Sweezy v. Colvin

Filing 34

ORDER: IT IS ORDERED that this case is remanded to the ALJ for a new hearing and further proceedings, pursuant to sentence four of 42 USC § 405(g). The Clerk of Court should enter judgment and close this case. Signed by Magistrate Judge D Thomas Ferraro on 8/7/15.(BAC)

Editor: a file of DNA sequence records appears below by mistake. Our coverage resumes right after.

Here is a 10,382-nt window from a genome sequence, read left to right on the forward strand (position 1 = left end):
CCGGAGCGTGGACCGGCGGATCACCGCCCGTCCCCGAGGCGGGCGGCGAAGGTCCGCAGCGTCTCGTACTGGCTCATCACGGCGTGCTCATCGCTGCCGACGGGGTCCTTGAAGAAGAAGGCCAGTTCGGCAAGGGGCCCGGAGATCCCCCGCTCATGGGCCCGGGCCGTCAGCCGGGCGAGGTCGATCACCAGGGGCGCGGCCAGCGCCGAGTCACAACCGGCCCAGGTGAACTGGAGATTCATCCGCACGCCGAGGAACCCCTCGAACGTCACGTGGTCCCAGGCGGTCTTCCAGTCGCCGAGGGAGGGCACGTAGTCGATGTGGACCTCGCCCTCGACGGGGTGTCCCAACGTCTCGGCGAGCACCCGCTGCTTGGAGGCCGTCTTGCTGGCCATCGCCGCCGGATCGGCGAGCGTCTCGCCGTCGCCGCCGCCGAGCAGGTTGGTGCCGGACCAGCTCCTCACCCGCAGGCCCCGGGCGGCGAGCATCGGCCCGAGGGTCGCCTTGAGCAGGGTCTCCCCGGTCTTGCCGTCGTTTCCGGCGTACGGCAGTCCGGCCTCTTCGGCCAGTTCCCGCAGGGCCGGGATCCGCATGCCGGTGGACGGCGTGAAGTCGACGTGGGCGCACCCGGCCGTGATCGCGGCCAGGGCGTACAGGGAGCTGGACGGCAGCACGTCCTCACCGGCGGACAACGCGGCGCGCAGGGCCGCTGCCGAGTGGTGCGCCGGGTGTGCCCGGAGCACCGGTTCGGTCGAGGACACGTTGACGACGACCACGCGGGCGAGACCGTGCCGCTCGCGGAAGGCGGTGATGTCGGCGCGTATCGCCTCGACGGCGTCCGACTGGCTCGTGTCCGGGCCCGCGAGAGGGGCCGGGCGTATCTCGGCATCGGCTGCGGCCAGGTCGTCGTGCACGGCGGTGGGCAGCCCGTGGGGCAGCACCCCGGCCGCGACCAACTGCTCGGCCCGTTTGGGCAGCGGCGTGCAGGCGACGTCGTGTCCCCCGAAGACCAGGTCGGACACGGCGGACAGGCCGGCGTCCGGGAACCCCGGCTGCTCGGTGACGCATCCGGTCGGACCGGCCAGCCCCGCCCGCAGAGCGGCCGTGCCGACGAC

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1 WO 2 3 4 5 6 IN THE UNITED STATES DISTRICT COURT 7 FOR THE DISTRICT OF ARIZONA 8 9 Ronald Sweezy, Jr., No. CV-14-02057-TUC-DTF Plaintiff, 10 11 v. 12 ORDER Carolyn W. Colvin, 13 Defendant. 14 Plaintiff Ronald Sweezy, Jr., filed this action pursuant to 42 U.S.C. § 405(g) 15 seeking judicial review of a final decision by the Commissioner of Social Security 16 (Commissioner). (Doc. 1.) Before the Court are Sweezy’s Opening Brief, Defendant’s 17 Brief, and Sweezy’s Reply. (Docs. 24, 28, 32.) The parties have consented to Magistrate 18 Judge jurisdiction. (Doc. 17.) Based on the pleadings and the administrative record 19 submitted to the Court, this matter is remanded for further proceedings. 20 PROCEDURAL HISTORY 21 Sweezy filed applications for Supplemental Security Income (SSI) and Disability 22 Insurance Benefits (DIB) on June 23, 2010. (Administrative Record (AR) 114, 121.) He 23 alleged disability from July 1, 2009. (AR 114, 121.) Sweezy’s applications for SSI and 24 DIB were denied upon initial review (AR 58, 59) and on reconsideration (AR 60, 61). A 25 hearing was held on May 9, 2012 (AR 46-57), after which ALJ Norman R. Buls found, at 26 Step Five, that Sweezy was not disabled. (AR 31-40.) The Appeals Council denied 27 Sweezy’s request to review the ALJ’s decision. (AR 1.) 28 FACTUAL HISTORY 1 2 Sweezy was born on December 8, 1972, making him 36 years of age at the onset 3 date of his alleged disability. (AR 114.) From 1997 to 2008, he worked as a wild land 4 firefighter. (AR 148.) 5 The ALJ found Sweezy had two severe impairments, L5-S1 disc bulge and 6 paracentral disc protrusion. (AR 33.) The ALJ concluded Sweezy had the Residual 7 Functional Capacity (RFC) to perform the full range of light work, with occasional 8 climbing and stooping, frequent kneeling, crouching and crawling. (AR 35.) Sweezy was 9 found unable to perform any past relevant work. (AR 39.) At Step Five, the ALJ 10 concluded, based on the Medical-Vocational Guidelines, that Sweezy could perform 11 other work available in the national economy. (AR 39-40.) 12 STANDARD OF REVIEW 13 The Commissioner employs a five-step sequential process to evaluate SSI and 14 DIB claims. 20 C.F.R. §§ 404.1520; 416.920; see also Heckler v. Campbell, 461 U.S. 15 458, 460-462 (1983). To establish disability the claimant bears the burden of showing he 16 (1) is not working; (2) has a severe physical or mental impairment; (3) the impairment 17 meets or equals the requirements of a listed impairment; and (4) claimant’s RFC 18 precludes him from performing his past work. 20 C.F.R. §§ 404.1520(a)(4), 19 416.920(a)(4). At Step Five, the burden shifts to the Commissioner to show that the 20 claimant has the RFC to perform other work that exists in substantial numbers in the 21 national economy. Hoopai v. Astrue, 499 F.3d 1071, 1074 (9th Cir. 2007). If the 22 Commissioner conclusively finds the claimant “disabled” or “not disabled” at any point 23 in the five-step process, she does not proceed to the next step. 20 C.F.R. 24 §§ 404.1520(a)(4), 416.920(a)(4). 25 “The ALJ is responsible for determining credibility, resolving conflicts in medical 26 testimony, and for resolving ambiguities.” Andrews v. Shalala, 53 F.3d 1035, 1039 (9th 27 Cir. 1995) (citing Magallanes v. Bowen, 881 F.2d 747, 750 (9th Cir. 1989)). The findings 28 of the Commissioner are meant to be conclusive if supported by substantial evidence. 42 -2- 1 U.S.C. § 405(g). Substantial evidence is “more than a mere scintilla but less than a 2 preponderance.” Tackett v. Apfel, 180 F.3d 1094, 1098 (9th Cir. 1999) (quoting Matney v. 3 Sullivan, 981 F.2d 1016, 1018 (9th Cir. 1992)). The court may overturn the decision to 4 deny benefits only “when the ALJ’s findings are based on legal error or are not supported 5 by substantial evidence in the record as a whole.” Aukland v. Massanari, 257 F.3d 1033, 6 1035 (9th Cir. 2001). This is so because the ALJ “and not the reviewing court must 7 resolve conflicts in the evidence, and if the evidence can support either outcome, the 8 court may not substitute its judgment for that of the ALJ.” Matney, 981 F.2d at 1019 9 (quoting Richardson v. Perales, 402 U.S. 389, 400 (1971)); Batson v. Comm’r of Soc. 10 Sec. Admin., 359 F.3d 1190, 1198 (9th Cir. 2004). The Commissioner’s decision, 11 however, “cannot be affirmed simply by isolating a specific quantum of supporting 12 evidence.” Sousa v. Callahan, 143 F.3d 1240, 1243 (9th Cir. 1998) (citing Hammock v. 13 Bowen, 879 F.2d 498, 501 (9th Cir. 1989)). Reviewing courts must consider the evidence 14 that supports as well as detracts from the Commissioner’s conclusion. Day v. 15 Weinberger, 522 F.2d 1154, 1156 (9th Cir. 1975). DISCUSSION 16 17 Sweezy argues the ALJ committed three errors: (1) the ALJ improperly rejected 18 treating physician Kimberly Carlson’s opinion and relied upon the report of an examining 19 physician; (2) the ALJ erroneously evaluated Sweezy’s credibility; and (3) the ALJ 20 improperly relied upon the Grids at Step Five. 21 Medical Opinions 22 Sweezy argues the ALJ erred in rejecting the opinion of treating physician 23 Kimberly Carlson, who concluded Sweezy could do less than sedentary work, in favor of 24 the opinion of examining physician Jeri Hassman, who concluded Sweezy could do light 25 work. Generally, a treating physician’s opinion is afforded more weight than the opinion 26 of an examining physician, and an examining physician’s opinion is afforded more 27 weight than a non-examining or reviewing physician’s opinion. Holohan v. Massanari, 28 246 F.3d 1195, 1202 (9th Cir. 2001). When there are contradictory medical opinions such -3- 1 as there are in this case, to reject a treating physician’s opinion, the ALJ must provide 2 “specific and legitimate reasons that are supported by substantial evidence.” Bayliss v. 3 Barnhart, 427 F.3d 1211, 1216 (9th Cir. 2005). 4 As an initial matter, Sweezy argues Dr. Hassman’s opinion is not substantial 5 evidence; therefore, Dr. Carlson’s opinion is uncontested and the ALJ must provide clear 6 and convincing reasons to reject it. See Reddick v. Chater, 157 F.3d 715, 725 (9th Cir. 7 1998). To support this argument, Sweezy relies upon a Ninth Circuit case holding that 8 “[w]hen an examining physician relies on the same clinical findings as a treating 9 physician, but differs only in his or her conclusions, the conclusions of the examining 10 physician are not ‘substantial evidence.’” Orn v. Astrue, 495 F.3d 625, 632 (9th Cir. 11 2007). Dr. Hassman examined Sweezy two years before Dr. Carlson began seeing 12 Sweezy, reviewed some 2008 and early 2009 medical records (including a January 2009 13 MRI), and conducted his own exam (AR 245-48). Dr. Carlson conducted her initial exam 14 of Sweezy on August 4, 2011, and would have had access to Sweezy’s prior medical 15 records from Carondelet, where Sweezy began care in March 2010 (AR 322). There is no 16 basis to find that Dr. Hassman relied on the same clinical findings as Dr. Carlson. Thus, 17 the ALJ was required to provide specific, legitimate reasons for rejecting Dr. Carlson’s 18 opinion. 19 In August 2011, Dr. Carlson opined that Sweezy could lift 20 pounds 20 occasionally, could stand/walk less than 2 hours of a work day, and sit less than 1 hour; 21 needed to alternate sitting and standing every 45 minutes to an hour; could never climb, 22 balance, stoop, kneel, crouch; could occasionally crawl; and could not drive due to 23 medication. (AR 416-18.) Dr. Carlson also opined that because Sweezy had moderately 24 severe pain, he would have constant deficiencies in concentration, persistence or pace. 25 (AR 419-20.) The ALJ gave her opinion minimal weight: 26 27 28 The residual functional capacity specified is too restrictive in light of the other evidence of record. The only supporting findings noted in the opinion are “difficulty dressing himself, [and inability] to drive due to pain medication.” While such findings may be useful in a determination, they -4- 1 2 3 4 5 6 7 8 9 10 11 12 13 14 15 16 17 18 19 20 21 22 23 24 25 26 27 28 are not significant enough to find the claimant incapable of performing work activities. In addition, the rest of the evidence does not necessarily support the findings. In fact, the claimant admitted that he is able to perform personal care. He did mention not driving due to concerns about medications, but he is not precluded from driving. (AR 37.) The ALJ determined that the reasoning provided by Dr. Carlson – that Sweezy had difficulty dressing himself and could not drive – was not supported by the record. The Court disagrees. Although Sweezy reported that he could groom himself (AR 221, 402), in his function report, Sweezy stated that he needed to lie down to get dressed. (AR 139.) Dr. Carlson did not state that Sweezy could not manage to dress himself, she merely found it was a challenge. There is nothing in the record that undermines Dr. Carlson’s finding that Sweezy “had trouble” dressing himself. Similarly, there is no foundation for the ALJ’s distinction that Sweezy is not “precluded” from driving but does not drive due to his medication. It is illegal in Arizona to drive under the influence of any drug if the person is impaired “to the slightest degree.” Ariz. Rev. Stat. § 28-1381(A)(1). The record is consistent that Sweezy does not drive due to the effect of his medications; thus, there is no evidence to support the ALJ’s finding that Sweezy could drive. Although the rationales provided by Dr. Carlson are supported by the record, the ALJ pointed out that they do not provide a basis for Dr. Carlson’s opinion that Sweezy cannot work full-time. This is a legitimate reason for the ALJ to discount Dr. Carlson’s opinion. The form completed by Dr. Carlson asked the question, “describe the findings that support the above limitations,” and Dr. Carlson stated only that Sweezy had trouble dressing himself and could not drive. (AR 418.) These rationales do not demonstrate why Sweezy was limited in his ability to carry a particular weight, couldn’t stand/walk or sit for any extended period, and had deficiencies in concentration/persistence/pace. It is permissible for an ALJ to discount a treating physician’s opinion if the doctor does not provide a basis for her conclusions. See Molina v. Astrue, 674 F.3d 1104, 1111 (9th Cir. 2012) (finding it legitimate for ALJ to reject a check-off report without supporting explanations that the form requested). Sweezy contends that Dr. Carlson’s opinion was -5- 1 based on significant experience with her patient and numerous records, thus, it should not 2 have been discounted for lack of explanation. (Doc. 24 at 23, citing Garrison v. Colvin, 3 759 F.3d 995, 1013 (9th Cir. 2014)1.) Here, Dr. Carlson had met Sweezy for the first time 4 a week prior to completing the form. (AR 614, 618.) Thus, Dr. Carlson was not relying 5 upon extensive experience with Sweezy or numerous records from their patient-doctor 6 relationship. Dr. Carlson arguably had access to Carondelet records back to 2010, but 7 there is no documentation that she reviewed those records before issuing her opinion. 8 Additionally, the records from Sweezy’s prior Carondelet doctor, Dr. Celis, document 9 chronic pain but not any abnormal musculoskeletal findings. (AR 316-24, 349-54, 622- 10 37.) 11 The ALJ also discounted Dr. Carlson’s opinion as inconsistent with the other 12 evidence of record. In summarizing the medical evidence, the ALJ relied upon the 13 examination and opinion of Dr. Hassman, who concluded Sweezy could do the exertional 14 requirements of light work. (AR 250-51.) The ALJ cited an April 2012 X-ray, noting disc 15 degeneration at L5-S1 but no fracture or spondylolithesis. (AR 579, 586.) The ALJ also 16 cited two consulting psychologists: Dr. Rau concluded Sweezy could remain focused but 17 would struggle with efficiency over the course of a day; and Dr. Wetmore concluded 18 Sweezy would have little difficulty with sustained concentration. (AR 223, 404.) This is 19 substantial evidence to support the ALJ’s determination that Dr. Carlson’s opinion was 20 more restrictive than warranted by the record. 21 The Court finds the ALJ provided specific and legitimate reasons to discount the 22 opinion of Dr. Carlson. However, because this case is being remanded on another ground, 23 the Court notes an issue for the ALJ to address upon remand. The ALJ gave great weight 24 to the opinion of Dr. Hassman but did not acknowledge or adopt his opinion that Sweezy 25 would need a 5-10 minute break every hour from either standing or sitting. (AR 250.) If 26 27 28 1 In citing Garrison, Plaintiff quoted language providing that the doctor’s opinion was “based on significant experience.” However, in that case, the court relied not upon the doctor’s experience generally but on his experience with the patient. 759 F.3d at 1013. Therefore, the Court evaluates this argument in that context. -6- 1 that limitation is adopted, the ALJ would need testimony from a vocational expert on 2 whether there is work available in the national economy for a person with that RFC. 3 Credibility 4 Sweezy challenges the ALJ’s finding on his credibility regarding his symptoms. 5 The ALJ found that Sweezy’s testimony was not fully credible. The ALJ noted five 6 factors in making his credibility finding: Sweezy testified to unremitting pain but there 7 are large gaps in the record when he sought no treatment and the treatment he received 8 was conservative; common effects of chronic pain are weight loss and muscle wasting, 9 neither of which Sweezy exhibits; Sweezy testified to activities of daily living that show 10 a significant degree of functioning; Sweezy testified he could perform actions consistent 11 with light work, and he has sought employment; and Sweezy’s allegations exceed that 12 expected by the medical findings. (AR 38-39.) 13 In general, “questions of credibility and resolution of conflicts in the testimony are 14 functions solely” for the ALJ. Parra v. Astrue, 481 F.3d 742, 750 (9th Cir. 2007) 15 (quoting Sample v. Schweiker, 694 F.2d 639, 642 (9th Cir. 1982)). However, “[w]hile an 16 ALJ may certainly find testimony not credible and disregard it . . . [the court] cannot 17 affirm such a determination unless it is supported by specific findings and reasoning.” 18 Robbins v. Soc. Sec. Admin., 466 F.3d 880, 884-85 (9th Cir. 2006); Bunnell v. Sullivan, 19 947 F.2d 341, 345-346 (9th Cir. 1995) (requiring specificity to ensure a reviewing court 20 the ALJ did not arbitrarily reject a claimant’s subjective testimony); SSR 96-7p. “To 21 determine whether a claimant’s testimony regarding subjective pain or symptoms is 22 credible, an ALJ must engage in a two-step analysis.” Lingenfelter v. Astrue, 504 F.3d 23 1028, 1035-36 (9th Cir. 2007). 24 “First, the ALJ must determine whether the claimant has presented objective 25 medical evidence of an underlying impairment ‘which could reasonably be expected to 26 produce the pain or other symptoms alleged.’” Id. at 1036 (quoting Bunnell, 947 F.2d at 27 344). ALJ Buls found Sweezy had satisfied part one of the test by proving an impairment 28 that could produce the symptoms alleged. (AR 35.) Second, if “there is no affirmative -7- 1 evidence of malingering, the ALJ can reject the claimant’s testimony about the severity 2 of her symptoms only by offering specific, clear and convincing reasons for doing so.” 3 Tommasetti v. Astrue, 533 F.3d 1035, 1039 (9th Cir. 2008) (quoting Smolen v. Chater, 80 4 F.3d 1273, 1281, 1283-84 (9th Cir. 1996)). The ALJ did not make a finding, and there is 5 no record evidence of, malingering. Therefore, to support his discounting of Sweezy’s 6 assertions regarding the severity of his symptoms, the ALJ had to provide clear and 7 convincing, specific reasons. See Garrison v. Colvin, No. 12-15103, 2014 WL 3397218, 8 at *16 (9th Cir. July 14, 2014); Vasquez v. Astrue, 547 F.3d 1101, 1105 (9th Cir. 2008) 9 (quoting Lingenfelter, 504 F.3d at 1036). 10 First, the ALJ stated that Sweezy testified to unremitting pain but there are large 11 gaps in the record when he sought no treatment and he received only conservative 12 treatment. The ALJ provided no examples or record citations to support his finding that 13 there were large time gaps in treatment. By the Court’s review, from the date of onset 14 through the remainder of the administrative record, Sweezy had no gaps in medical 15 appointments that were three months or longer. During that period of 34 months, from 16 July 2009 to April 2012, Sweezy had 38 encounters with medical professionals related to 17 his back pain. (AR 271, 290, 292, 317-18, 320-21, 323, 337, 338, 339, 340, 341, 342-43, 18 350-51, 354, 394-95, 426, 462, 463, 464, 465, 466, 467,468, 470-72, 474-75, 579-80, 19 590-91, 603-05, 607-09, 610-12, 614-16, 618-20, 622-23, 624-25, 626-28, 629-31, 632- 20 34, 635-37.) Defendant looked specifically at the time after Sweezy had the spinal cord 21 stimulator installed, arguing there were few appointment records after that time. In the 22 five months reflected in the record after the implantation, Sweezy had two regular 23 appointments with his primary care physician, plus two medical visits due to a fight that 24 injured his knee and exacerbated his back pain. (AR 579, 590, 594, 603.) Additionally, 25 both records from his primary care doctor and his testimony reflect that Sweezy was 26 having the stimulator adjusted at other appointments not documented in the 27 administrative record. (AR 52 (testifying that doctors tell him to continue coming back 28 for adjustments in hope that it will help), AR 603 (noting stimulator reprogrammed on -8- 1 January 12, 2012), AR 589 (noting stimulator adjusted week prior to April 30, 2012).) 2 There is not substantial evidence in the record to support the ALJ’s finding that there 3 were “large” gaps in treatment, before or after the spinal cord stimulator was implanted. 4 With respect to treatment, the ALJ states that it was conservative, consisting 5 primarily of pharmacological and palliative remedies. This finding also is not supported 6 by substantial evidence. Sweezy had surgery on his L5-S1disc in August 2008. (AR 212.) 7 His surgeon subsequently, in February 2009 and April 2010, stated that Sweezy was not a 8 candidate for further surgery. (AR 271, 451.) During 2010 and 2011, Dr. Chase 9 performed 10 spinal injections on Sweezy. (AR 337-41, 462-66.) Thereafter, Sweezy had 10 a spinal cord stimulator surgically implanted. (AR 426.) This amounts to significantly 11 more treatment than solely conservative pharmacological and palliative remedies. 12 Second, the ALJ stated that Sweezy did not exhibit two common effects of chronic 13 pain, weight loss and muscle wasting. These findings by the ALJ are not based on any 14 medical evidence of record, thus, there is not substantial evidence to support them.2 See 15 Lapeirre-Gutt v. Astrue, 382 Fed. App’x 662, 665 (9th Cir. 2010) (finding that lack of 16 muscle atrophy was an assumption by the ALJ without support in the medical record); 17 see also Winans v. Colvin, No. CV-13-613-BPV, 2014 WL 4259471, at *6 (D. Ariz. Aug. 18 29, 2014) (finding error in ALJ making improper lay medical judgment regarding 19 absence of muscle atrophy and weight loss). 20 Third, the ALJ concluded that Sweezy’s testimony regarding his activities of daily 21 living – ability to cook, clean, do laundry, wash dishes, shop, care for personal needs, 22 rake the yard, drive, watch television, listen to music, draw and play video games – 23 showed a significant level of functioning. In support of this finding, the ALJ cited 24 25 2 26 27 The record reflects that Sweezy gained a substantial amount of weight after his injury (AR 441 (reflecting weight of 192 pounds on July 31, 2008), AR 308 (reflecting weight of 258 pounds on January 5, 2009)), but he reported losing 34 pounds as of May 2011 (AR 559, 627 (reflecting weight of 229 pounds on May 4, 2011)). 28 -9- 1 Sweezy’s function report, his testimony at the hearing,3 and the report of Dr. Wetmore. 2 There is not substantial evidence in the record to support the entirety of this finding by 3 the ALJ. Sweezy reported that for lunch he would prepare sandwiches or ramen noodles, 4 although he would not the use the stove because he had left it on and caused a fire, and 5 Dr. Wetmore reported that Sweezy rarely cooked. (AR 139, 402.) Nothing in the record 6 supports a finding that Sweezy cleaned, did laundry, washed dishes, or shopped. (AR 7 140, 402.) Sweezy reported that with a lot of rest breaks, over the course of a day, he 8 would rake the yard once a month. (AR 140.) Sweezy indicated he could take care of his 9 personal needs, although he reported laying down to get dressed, being supervised by his 10 wife to shower, and that his wife would set out his medication for him. (AR 139, 402.) 11 Sweezy does not drive because his medication makes him drowsy and dizzy.4 (AR 140.) 12 The record does reflect that Sweezy spent time watching television, playing video games, 13 listening to music, and trying to draw. (AR 54-55, 141, 402.) 14 Critically, “the mere fact that a plaintiff has carried on certain daily activities . . . 15 does not in any way detract from her credibility as to her overall disability.” Vertigan v. 16 Halter, 260 F.3d 1044, 1050 (9th Cir. 2001). However, if a claimant’s activities 17 contradict his testimony, or the claimant spends a substantial portion of his day at 18 activities that involve skills transferable to a work setting, those circumstances can form 19 the basis for an adverse credibility determination. See Orn, 495 F.3d at 639. The ALJ did 20 not find, and the record does not reveal, that Sweezy’s activity level was contrary to his 21 testimony. Sweezy’s limited daily activities that are supported by the record – preparing 22 simple foods once a day, personal care with some assistance, slowly-paced yard work 23 once a month, and in-home entertainment such as television and drawing – do not equate 24 to spending a substantial portion of his day at skills transferable to the work place. 25 3 26 27 The hearing transcript indicates the tape stopped for six minutes. (AR 51.) The transcript as submitted contains almost no information about Sweezy’s activities of daily living. (AR 48-56.) 4 28 The ALJ characterized it as Sweezy could drive “but prefers not to.” (AR 37.) Sweezy stated that because he feels dizzy and drowsy, he doesn’t want to risk hurting someone. (AR 140.) - 10 - 1 Fourth, the ALJ relied upon Sweezy’s testimony about his abilities to conclude he 2 was not fully credible. The ALJ stated that Sweezy admitted he could lift twenty pounds 3 and stand for six hours of a work day, which is consistent with an ability to do light 4 exertional work. The full range of light work involves lifting no more than 20 pounds at a 5 time, with frequent lifting of 10 pounds, and the ability to walk/stand for 6 hours of a 6 work day. 20 C.F.R. § 404.1567(b); SSR 83-10. In the transcript before the Court, see 7 supra n.3, Sweezy testified that he could stand for 45 minutes to an hour before needing 8 to sit or lay down. (AR 53.) The transcript does not reflect an admission that he could 9 stand for 6 out of 8 hours of a work day. Sweezy testified that the heaviest weight he 10 could carry across the room was approximately 19 pounds (id.), but he did not testify 11 about how frequently he could carry any amount of weight. There is not substantial 12 evidence to support this finding by the ALJ. 13 Next, the ALJ stated that Sweezy admitted to applying for other jobs that he 14 believed he could perform with his current RFC. The testimony upon which the ALJ 15 relied is not reflected in the transcript before the Court. See supra n.3. Sweezy testified he 16 had looked for other work but did not feel he could work full-time at a sitting or standing 17 job for 40 hours per week. (AR 56.) Therefore, there is not substantial evidence to 18 support the ALJ’s findings based on Sweezy’s “admissions.” 19 Defendant did not defend the ALJ’s credibility finding on any of these four 20 grounds, in fact, she did not mention them in her brief. Rather, Defendant argues that the 21 ALJ’s credibility finding can be upheld on two other grounds. First, Defendant argues the 22 ALJ discounted Sweezy’s credibility because he improved with treatment. Although not 23 tied to his credibility finding in any direct way, the ALJ did find that Sweezy’s condition 24 improved with treatment. (AR 36.) The Court, therefore, evaluates this finding. 25 Specifically, the ALJ stated that Sweezy reported improvement with epidural steroid 26 injections. (Id.) He found that, subsequently, Sweezy reported significant improvement 27 after a spinal cord stimulation trial in September 2011. (Id.) The ALJ further found that 28 the permanent stimulator was effective. (Id.) - 11 - 1 In support of his finding that Sweezy experienced improvement from injections, 2 the ALJ cited 55 pages of the record (Exhibit 25F). (AR 36.) Review of those documents 3 reveals very limited and temporary improvement after ten injections. Sweezy generally 4 reported almost no improvement in his low back pain from the injections, although one 5 injection did improve some radicular symptoms. (AR 457, 458, 461, 465.) After a 6 different injection, Sweezy reported meaningful improvement but it lasted only a few 7 weeks. (AR 466.) The doctor that conducted the injections reported suboptimal results 8 and recommended a spinal cord stimulator. (AR 467.) During the 10-month period in 9 which he received injections, Sweezy saw other doctors and took pain medications, but 10 continued to report chronic low back pain. (AR 349, 352, 622, 624, 626, 629, 632, 635.) 11 As found by the ALJ, Sweezy reported significant improvement from the 12 September 2011 spinal cord stimulator trial, which lasted for five days. (AR 470, 610.) 13 The permanent stimulator was implanted in November of that year. (AR 426.) In support 14 of his finding that the permanent stimulator provided effective relief for Sweezy’s back 15 pain, the ALJ cited 56 pages of record (Ex. 32F), only 18 pages of which reflect events 16 occurring after implantation of the permanent stimulator. (AR 588-643.) The ALJ also 17 cited a lack of treatment records after the implantation. (AR 36.) Neither of these provide 18 substantial evidence to support this finding. 19 In December, Sweezy reported to his psychiatric nurse practitioner that the 20 stimulator was not working as well as expected. (AR 520.) At a January 2012 21 appointment with his primary care doctor, Kimberly Carlson, Sweezy was using crutches 22 and stated that he was still in pain but it was a bit better after a recent stimulator 23 adjustment. (AR 603.) In April, he reported having “wrenched” his back and his pain was 24 an 8/10 without medication, down to a 6/10 with medication. (AR 589.) The last records 25 request to the Center for Neurosciences (the location of his doctor that implanted the 26 stimulator) was sent on November 22, 2011, just after the implantation. (AR 421.) 27 However, the records of Dr. Carlson indicate that Sweezy was continuing to have the 28 stimulator adjusted. (AR 603 (noting stimulator reprogrammed on January 12, 2012), AR - 12 - 1 589 (noting stimulator adjusted week prior to April 30, 2012).) At the May 2012 hearing, 2 Sweezy testified that the stimulator was not providing relief, and the doctors told him 3 they would keep adjusting it and hopefully find a helpful frequency; if not, spinal fusion 4 was an option. (AR 52-53.) The medical evidence in the record demonstrates that the 5 permanent stimulator was not very effective, contrary to the ALJ’s finding. Additionally, 6 the record does not support the ALJ’s finding that Sweezy’s treatment after implantation 7 was scarce. Records and Sweezy’s testimony document that he was having the stimulator 8 adjusted periodically. If the ALJ thought those documents were ambiguous or insufficient 9 to evaluate the evidence, he had an obligation to develop the record to include the 10 documentation of those stimulator-adjustment appointments. See Mayes v. Massanari, 11 276 F.3d 453, 459-60 (9th Cir. 2001). 12 It is debatable whether the ALJ discounted Sweezy’s credibility on the basis of 13 improvement with treatment. Accepting Defendant’s argument to that effect, there is not 14 substantial evidence of record to support the ALJ’s finding that Sweezy experienced 15 improvement with injections and the permanent implantation of a spinal cord stimulator. 16 The only improvement was very short term, from one injection and the trial spinal cord 17 stimulator, which was only tested for five days. 18 Second, Defendant cites the ALJ’s finding that Sweezy’s allegations exceed what 19 would be expected based upon the medical record. By way of example, the ALJ stated 20 that Sweezy’s treating physicians characterize the clinical findings as “‘minimal’, ‘mild’, 21 ‘slight’, ‘normal’, and ‘unremarkable.’” The ALJ provided no record citation to support 22 this example. (AR 38.) Regardless, if the objective medical evidence fully explained a 23 claimant’s symptoms then credibility would be irrelevant. Credibility factors into the 24 ALJ’s decision only when the claimant’s stated symptoms are not substantiated by the 25 objective medical evidence. SSR 96-7p. Thus, it is error for an ALJ to discount 26 credibility solely because a claimant’s symptoms are not substantiated by the medical 27 evidence. Id.; Light v. Soc. Sec. Admin., 119 F.3d 789, 792 (9th Cir. 1997). As this is the 28 only basis remaining for the ALJ’s credibility finding, it is insufficient to sustain it. - 13 - 1 Step Five 2 Because the Court is remanding this case in light of the ALJ’s erroneous 3 credibility finding, it does not reach Plaintiff’s argument regarding the use of the Grids at 4 Step Five. CONCLUSION 5 6 A federal court may affirm, modify, reverse, or remand a social security case. 42 7 U.S.C. ' 405(g). When a court finds that an administrative decision is flawed, the remedy 8 should generally be remand for “additional investigation or explanation.” INS v. Ventura, 9 537 U.S. 12, 16 (2006) (quoting Fla. Power & Light Co. v. Lorion, 470 U.S. 729, 744 10 (1985)); see also Moisa v. Barnhart, 367 F.3d 882, 886 (9th Cir. 2004). However, a 11 district court should credit as true medical opinions and claimant symptom testimony that 12 was improperly rejected by the ALJ and remand for benefits if: 13 (1) the ALJ failed to provide legally sufficient reasons for rejecting the testimony; (2) there are no outstanding issues that must be resolved before a determination of disability can be made; and (3) it is clear from the record that the ALJ would be required to find the claimant disabled were such evidence credited. 14 15 16 17 18 19 Benecke v. Barnhart, 379 F.3d 587, 594 (9th Cir. 2004); Garrison v. Colvin, 759 F.3d at 1021 (finding credit as true mandatory unless there are serious doubts that the claimant is disabled). Here, the Court found the ALJ improperly rejected Sweezy’s symptom testimony. 20 21 22 23 24 25 26 27 28 However, Sweezy did not establish that if his testimony were credited, the ALJ would necessarily find him disabled. First, Sweezy testified that he could stand for 45 minutes to an hour without needing to sit, could walk for 20 minutes before needing to lie down, and could sit for an hour before needing to stand or lay down.5 (AR 53.) Sweezy did not testify as to how many hours a day he could alternate sitting and standing. Additionally, it is the role of the ALJ to translate those limitations into an RFC. Second, in his 2010 5 Sweezy also testified to his belief that he could not work full time. (AR 56.) That is the ultimate question of disability, which is left to the ALJ. 20 C.F.R. § 1527(d)(1). - 14 - 1 function report, Sweezy stated that he could finish what he started, concentrating for 2 maybe 2 hours (AR 142); but, by the 2012 hearing, he testified that it takes him a long 3 time to finish something and that he generally loses focus and does not complete even 4 watching a movie (AR 54). It is for the ALJ to resolve this ambiguity. Additionally, one- 5 third of the hearing before ALJ Buls was not recorded; therefore, a second hearing will 6 document the entirety of Sweezy’s testimony. 7 After considering all of Sweezy’s testimony about his physical abilities, the ALJ 8 then needs to re-evaluate Sweezy’s RFC. As mentioned above, the ALJ must also 9 consider Dr. Hassman’s opinion that Sweezy would need to change position for 5-10 10 minutes every hour. Finally, the ALJ may need to call a vocational expert to testify. 11 Accordingly, 12 IT IS ORDERED that this case is remanded to the ALJ for a new hearing and 13 further proceedings, pursuant to sentence four of 42 U.S.C. ' 405(g). The Clerk of Court 14 should enter judgment and close this case. 15 Dated this 7th day of August, 2015. 16 17 18 19 20 21 22 23 24 25 26 27 28 - 15 -